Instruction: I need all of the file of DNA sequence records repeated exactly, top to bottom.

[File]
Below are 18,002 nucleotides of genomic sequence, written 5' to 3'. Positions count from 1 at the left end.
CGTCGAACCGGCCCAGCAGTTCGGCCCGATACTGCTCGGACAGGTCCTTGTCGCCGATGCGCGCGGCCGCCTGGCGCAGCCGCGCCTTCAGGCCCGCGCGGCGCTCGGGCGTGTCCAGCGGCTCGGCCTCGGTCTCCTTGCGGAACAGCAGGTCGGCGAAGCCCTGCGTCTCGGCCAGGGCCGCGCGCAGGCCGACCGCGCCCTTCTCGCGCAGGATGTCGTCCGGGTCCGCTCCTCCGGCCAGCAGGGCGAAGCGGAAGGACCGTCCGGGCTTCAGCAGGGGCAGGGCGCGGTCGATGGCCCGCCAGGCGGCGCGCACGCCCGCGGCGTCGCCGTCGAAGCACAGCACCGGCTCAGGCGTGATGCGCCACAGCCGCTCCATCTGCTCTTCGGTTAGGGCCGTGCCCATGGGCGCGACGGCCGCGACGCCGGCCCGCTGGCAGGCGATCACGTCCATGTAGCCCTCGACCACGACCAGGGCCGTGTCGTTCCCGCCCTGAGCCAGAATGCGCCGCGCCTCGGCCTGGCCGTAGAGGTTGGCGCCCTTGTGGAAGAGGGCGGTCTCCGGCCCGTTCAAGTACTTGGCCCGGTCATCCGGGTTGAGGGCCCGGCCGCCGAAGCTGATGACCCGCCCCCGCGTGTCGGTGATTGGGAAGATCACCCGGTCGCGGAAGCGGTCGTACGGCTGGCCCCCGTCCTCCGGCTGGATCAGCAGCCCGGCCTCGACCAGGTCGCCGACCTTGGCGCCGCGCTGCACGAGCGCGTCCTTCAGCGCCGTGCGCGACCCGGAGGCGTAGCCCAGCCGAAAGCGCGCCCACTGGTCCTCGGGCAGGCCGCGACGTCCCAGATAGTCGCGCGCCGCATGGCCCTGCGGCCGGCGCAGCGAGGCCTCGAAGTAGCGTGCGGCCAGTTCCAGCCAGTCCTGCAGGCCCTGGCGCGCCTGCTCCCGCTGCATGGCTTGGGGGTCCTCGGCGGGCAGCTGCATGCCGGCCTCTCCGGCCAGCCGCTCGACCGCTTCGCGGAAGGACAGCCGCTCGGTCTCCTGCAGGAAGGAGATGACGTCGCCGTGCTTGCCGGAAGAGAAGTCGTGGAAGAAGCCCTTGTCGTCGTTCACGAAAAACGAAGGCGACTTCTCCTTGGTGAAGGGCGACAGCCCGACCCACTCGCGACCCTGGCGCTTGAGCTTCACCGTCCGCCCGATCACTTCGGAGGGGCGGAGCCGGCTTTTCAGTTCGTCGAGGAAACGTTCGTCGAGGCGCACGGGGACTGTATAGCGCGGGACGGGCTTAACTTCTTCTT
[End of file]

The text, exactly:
Below are 18,002 nucleotides of genomic sequence, written 5' to 3'. Positions count from 1 at the left end.
CGTCGAACCGGCCCAGCAGTTCGGCCCGATACTGCTCGGACAGGTCCTTGTCGCCGATGCGCGCGGCCGCCTGGCGCAGCCGCGCCTTCAGGCCCGCGCGGCGCTCGGGCGTGTCCAGCGGCTCGGCCTCGGTCTCCTTGCGGAACAGCAGGTCGGCGAAGCCCTGCGTCTCGGCCAGGGCCGCGCGCAGGCCGACCGCGCCCTTCTCGCGCAGGATGTCGTCCGGGTCCGCTCCTCCGGCCAGCAGGGCGAAGCGGAAGGACCGTCCGGGCTTCAGCAGGGGCAGGGCGCGGTCGATGGCCCGCCAGGCGGCGCGCACGCCCGCGGCGTCGCCGTCGAAGCACAGCACCGGCTCAGGCGTGATGCGCCACAGCCGCTCCATCTGCTCTTCGGTTAGGGCCGTGCCCATGGGCGCGACGGCCGCGACGCCGGCCCGCTGGCAGGCGATCACGTCCATGTAGCCCTCGACCACGACCAGGGCCGTGTCGTTCCCGCCCTGAGCCAGAATGCGCCGCGCCTCGGCCTGGCCGTAGAGGTTGGCGCCCTTGTGGAAGAGGGCGGTCTCCGGCCCGTTCAAGTACTTGGCCCGGTCATCCGGGTTGAGGGCCCGGCCGCCGAAGCTGATGACCCGCCCCCGCGTGTCGGTGATTGGGAAGATCACCCGGTCGCGGAAGCGGTCGTACGGCTGGCCCCCGTCCTCCGGCTGGATCAGCAGCCCGGCCTCGACCAGGTCGCCGACCTTGGCGCCGCGCTGCACGAGCGCGTCCTTCAGCGCCGTGCGCGACCCGGAGGCGTAGCCCAGCCGAAAGCGCGCCCACTGGTCCTCGGGCAGGCCGCGACGTCCCAGATAGTCGCGCGCCGCATGGCCCTGCGGCCGGCGCAGCGAGGCCTCGAAGTAGCGTGCGGCCAGTTCCAGCCAGTCCTGCAGGCCCTGGCGCGCCTGCTCCCGCTGCATGGCTTGGGGGTCCTCGGCGGGCAGCTGCATGCCGGCCTCTCCGGCCAGCCGCTCGACCGCTTCGCGGAAGGACAGCCGCTCGGTCTCCTGCAGGAAGGAGATGACGTCGCCGTGCTTGCCGGAAGAGAAGTCGTGGAAGAAGCCCTTGTCGTCGTTCACGAAAAACGAAGGCGACTTCTCCTTGGTGAAGGGCGACAGCCCGACCCACTCGCGACCCTGGCGCTTGAGCTTCACCGTCCGCCCGATCACTTCGGAGGGGCGGAGCCGGCTTTTCAGTTCGTCGAGGAAACGTTCGTCGAGGCGCACGGGGACTGTATAGCGCGGGACGGGCTTAACTTCTTCTT